Production is unquestioned – improved his numbers each season and racked up 23 sacks and 42.5 tackles for loss in his final 32 college games. Doesn’t miss out on too many finishing opportunities. Production came in big games, too – rises to the occasion. Had great reps against Alabama’s Jonah Williams. Tremendous effort – motor runs hot. Self-made player with burning motivation. Added 30-plus pounds from his redshirt season until now. Strong personal and football character. Is not afraid of the blue-collar work that’s needed to be great.
This is some first step quickness Clelin Ferrell my lord. Great dip around the edge too. Plays like this are why I’m still on the train. pic.twitter.com/BO0Xs6JJJu
— Nick Farabaugh (@FarabaughFB) April 8, 2019
Downside: Not an elite athletic tester. Shuttle drills and 3-cone drill times were ordinary. Effort player but can’t always make plays and take down ballcarriers in space. Lacks the bend and athleticism to be a true off-the-ball defender 60 snaps a game. Shows good burst off the snap but doesn’t always channel it through on every rush attempt. Could stand to show a little more pursuit downfield.
Can be a bit stiff on the top of his rush and can’t win consistently with speed. Not an edge bender. Leggy rusher whose NFL production might not be as consistent against elite athletes in the pros. Quick-twitch burst is lacking. Gives up too much of his body as a target – gets high in his stance and lets blockers get their hands inside of him when he tries to rush the perimeter. Doesn’t disengage as well as you’d like to see once offensive linemen get their big paws on him.
Played on one of college football’s most talented defensive lines that went five deep with blue-chip talent. Often faced single blocking and had some free lanes to quarterbacks. Pre-draft toe injury must be vetted, and not testing fully at the combine or the pro day could cost him in a very deep DL draft class.
Best-suited destination: With just a bit more seasoning, Ferrell could be an excellent power rusher in the NFL. He’s still learning to harness his physical gifts fully and he could be a Pro Bowl-level edge player in time. Some teams might wonder if he’s a perfect fit for the system they run, but there’s mass appeal for what Ferrell provides vs. the pass and run in this league. Among the teams that could be most interested in Ferrell’s services include the Baltimore Ravens, Seattle Seahawks, Miami Dolphins, Pittsburgh Steelers, Indianapolis Colts, New England Patriots, Oakland Raiders, Atlanta Falcons, Cincinnati Bengals, Los Angeles Rams, Minnesota Vikings, Tennessee Titans and New York Giants.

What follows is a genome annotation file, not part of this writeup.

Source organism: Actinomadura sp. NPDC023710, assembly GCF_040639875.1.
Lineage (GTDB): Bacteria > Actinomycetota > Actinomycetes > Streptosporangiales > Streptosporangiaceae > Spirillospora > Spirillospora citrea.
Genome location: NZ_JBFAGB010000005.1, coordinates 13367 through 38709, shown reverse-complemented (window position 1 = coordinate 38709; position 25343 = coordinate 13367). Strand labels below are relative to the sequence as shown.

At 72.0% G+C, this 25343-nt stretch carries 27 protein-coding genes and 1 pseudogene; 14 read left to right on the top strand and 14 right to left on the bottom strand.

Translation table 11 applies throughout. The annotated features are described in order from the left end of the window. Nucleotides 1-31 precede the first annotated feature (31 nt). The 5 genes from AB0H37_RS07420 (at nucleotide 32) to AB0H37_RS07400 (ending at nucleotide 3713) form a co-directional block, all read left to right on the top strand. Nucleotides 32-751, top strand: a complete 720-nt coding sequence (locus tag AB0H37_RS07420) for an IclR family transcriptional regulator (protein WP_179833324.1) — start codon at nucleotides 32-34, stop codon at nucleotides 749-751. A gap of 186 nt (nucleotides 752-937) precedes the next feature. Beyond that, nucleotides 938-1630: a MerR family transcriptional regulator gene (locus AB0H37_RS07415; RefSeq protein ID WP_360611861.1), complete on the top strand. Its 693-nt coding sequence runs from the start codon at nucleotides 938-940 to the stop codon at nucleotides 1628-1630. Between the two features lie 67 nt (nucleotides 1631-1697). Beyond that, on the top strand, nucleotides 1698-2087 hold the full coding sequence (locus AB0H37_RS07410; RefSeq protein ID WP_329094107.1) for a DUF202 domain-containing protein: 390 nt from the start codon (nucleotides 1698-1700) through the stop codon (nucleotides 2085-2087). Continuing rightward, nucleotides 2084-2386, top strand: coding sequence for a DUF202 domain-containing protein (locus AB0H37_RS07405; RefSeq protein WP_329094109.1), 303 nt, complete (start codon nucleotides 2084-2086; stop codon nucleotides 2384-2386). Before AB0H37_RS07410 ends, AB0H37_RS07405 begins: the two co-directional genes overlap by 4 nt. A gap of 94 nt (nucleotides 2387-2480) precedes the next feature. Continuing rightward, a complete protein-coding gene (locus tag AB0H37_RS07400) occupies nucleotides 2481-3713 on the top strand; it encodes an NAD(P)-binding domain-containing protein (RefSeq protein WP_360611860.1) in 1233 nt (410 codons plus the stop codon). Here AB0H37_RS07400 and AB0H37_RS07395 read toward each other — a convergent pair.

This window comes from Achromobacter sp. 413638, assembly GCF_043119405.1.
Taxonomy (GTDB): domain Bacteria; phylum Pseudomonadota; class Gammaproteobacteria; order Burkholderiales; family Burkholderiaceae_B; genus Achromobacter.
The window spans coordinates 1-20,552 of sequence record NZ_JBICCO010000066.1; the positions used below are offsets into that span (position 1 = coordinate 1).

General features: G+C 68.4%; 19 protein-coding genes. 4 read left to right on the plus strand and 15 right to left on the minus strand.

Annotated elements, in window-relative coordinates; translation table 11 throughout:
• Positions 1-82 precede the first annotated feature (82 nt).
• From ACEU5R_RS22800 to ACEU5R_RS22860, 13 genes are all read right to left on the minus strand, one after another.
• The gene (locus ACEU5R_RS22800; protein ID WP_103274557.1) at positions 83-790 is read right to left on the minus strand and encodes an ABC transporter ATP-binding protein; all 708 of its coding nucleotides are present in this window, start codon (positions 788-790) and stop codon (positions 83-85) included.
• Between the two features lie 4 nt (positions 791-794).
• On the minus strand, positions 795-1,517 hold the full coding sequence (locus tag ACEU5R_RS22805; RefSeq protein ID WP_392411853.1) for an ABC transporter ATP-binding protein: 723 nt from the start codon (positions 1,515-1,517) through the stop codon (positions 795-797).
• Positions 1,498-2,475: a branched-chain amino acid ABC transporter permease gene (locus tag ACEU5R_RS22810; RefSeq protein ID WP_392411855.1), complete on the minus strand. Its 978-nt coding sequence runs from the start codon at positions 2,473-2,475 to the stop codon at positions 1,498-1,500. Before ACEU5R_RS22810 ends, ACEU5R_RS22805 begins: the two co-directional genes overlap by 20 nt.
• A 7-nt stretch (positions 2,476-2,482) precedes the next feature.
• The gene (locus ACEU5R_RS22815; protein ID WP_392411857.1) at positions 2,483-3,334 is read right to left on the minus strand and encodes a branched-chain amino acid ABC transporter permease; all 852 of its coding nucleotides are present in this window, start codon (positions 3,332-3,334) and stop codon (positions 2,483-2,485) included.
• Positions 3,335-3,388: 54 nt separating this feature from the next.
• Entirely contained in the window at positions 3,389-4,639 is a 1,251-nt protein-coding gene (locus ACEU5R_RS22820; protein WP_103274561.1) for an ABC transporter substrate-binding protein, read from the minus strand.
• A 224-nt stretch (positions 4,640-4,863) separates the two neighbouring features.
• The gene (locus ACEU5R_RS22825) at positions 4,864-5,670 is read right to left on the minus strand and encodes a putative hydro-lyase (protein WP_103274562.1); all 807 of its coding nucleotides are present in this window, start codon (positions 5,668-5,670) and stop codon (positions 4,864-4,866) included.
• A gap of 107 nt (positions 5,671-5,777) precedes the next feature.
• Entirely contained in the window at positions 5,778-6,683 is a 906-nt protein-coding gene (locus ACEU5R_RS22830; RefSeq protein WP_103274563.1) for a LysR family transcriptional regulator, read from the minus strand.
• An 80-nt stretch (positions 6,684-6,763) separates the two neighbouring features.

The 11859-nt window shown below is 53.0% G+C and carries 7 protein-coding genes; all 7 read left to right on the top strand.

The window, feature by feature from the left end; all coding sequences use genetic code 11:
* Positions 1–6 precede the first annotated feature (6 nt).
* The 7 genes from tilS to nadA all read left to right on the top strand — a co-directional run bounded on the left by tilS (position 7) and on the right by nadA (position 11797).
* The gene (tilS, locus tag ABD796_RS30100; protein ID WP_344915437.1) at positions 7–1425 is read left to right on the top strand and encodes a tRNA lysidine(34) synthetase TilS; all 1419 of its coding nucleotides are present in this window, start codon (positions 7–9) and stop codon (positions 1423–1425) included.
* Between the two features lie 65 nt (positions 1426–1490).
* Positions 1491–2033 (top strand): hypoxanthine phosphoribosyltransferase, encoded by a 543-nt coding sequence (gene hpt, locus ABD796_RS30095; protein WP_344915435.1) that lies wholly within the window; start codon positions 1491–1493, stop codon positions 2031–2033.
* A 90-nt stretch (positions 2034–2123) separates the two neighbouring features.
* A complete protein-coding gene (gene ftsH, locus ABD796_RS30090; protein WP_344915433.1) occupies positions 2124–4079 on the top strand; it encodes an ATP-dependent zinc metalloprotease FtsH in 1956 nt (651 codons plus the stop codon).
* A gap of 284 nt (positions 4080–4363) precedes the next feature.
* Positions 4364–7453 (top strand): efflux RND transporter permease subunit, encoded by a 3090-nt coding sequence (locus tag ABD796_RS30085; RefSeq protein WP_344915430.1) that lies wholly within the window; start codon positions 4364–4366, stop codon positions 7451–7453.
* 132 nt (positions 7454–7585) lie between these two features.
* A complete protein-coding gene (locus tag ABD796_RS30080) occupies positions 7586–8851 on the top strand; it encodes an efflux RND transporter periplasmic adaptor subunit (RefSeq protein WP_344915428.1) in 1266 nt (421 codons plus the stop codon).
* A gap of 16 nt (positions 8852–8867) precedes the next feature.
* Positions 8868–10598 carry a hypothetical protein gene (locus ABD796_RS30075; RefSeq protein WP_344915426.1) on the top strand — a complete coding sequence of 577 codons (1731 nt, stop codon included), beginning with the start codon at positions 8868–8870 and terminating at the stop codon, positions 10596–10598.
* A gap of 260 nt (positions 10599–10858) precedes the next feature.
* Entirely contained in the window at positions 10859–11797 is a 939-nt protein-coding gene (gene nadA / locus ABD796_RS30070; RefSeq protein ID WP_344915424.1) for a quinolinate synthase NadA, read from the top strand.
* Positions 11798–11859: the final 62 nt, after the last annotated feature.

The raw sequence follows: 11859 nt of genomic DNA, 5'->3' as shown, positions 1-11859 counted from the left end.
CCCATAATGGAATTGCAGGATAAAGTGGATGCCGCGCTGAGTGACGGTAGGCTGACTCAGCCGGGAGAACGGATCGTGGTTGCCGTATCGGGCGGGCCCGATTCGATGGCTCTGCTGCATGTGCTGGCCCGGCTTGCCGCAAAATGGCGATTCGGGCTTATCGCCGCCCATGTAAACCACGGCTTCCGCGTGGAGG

Fact: Ferrell’s mettle was tested significantly with the death of his father, Cleavester, during his freshman year of high school. Both of Ferrell’s parents came from a military background, and they raised their eight children with a sense of discipline and self-sacrifice. Clelin considered giving up football at the time of his father’s death and his grades suffered, as he considered giving up the sport and changing schools.
But his mother, Faye, encouraged him to stick with it and use his talents to help honor his father, who was a Vietnam vet, an airplane mechanic and a government worker who earned his degree after serving his country. Ferrell did just that and has carried on his father’s name with honor and pride.
They said it: “That was something that was a gift and a curse for me. My mom, she served in Desert Storm. My father was in Vietnam; he passed away when I was 13. And that was really, really big for me because they loved the aspect of just integrity. They always demanded that I did the right things, went about my business the right way and did it in a manner where it was respectful. They were really big on not hanging around the wrong people. They always talked to me about making sure that I keep the right company. So it was just a lot of different things that they drew from the military and brought into my life.”
– Ferrell, at the combine, on what his parents have meant to him
Player comp: Robert Quinn
Expected draft range: First round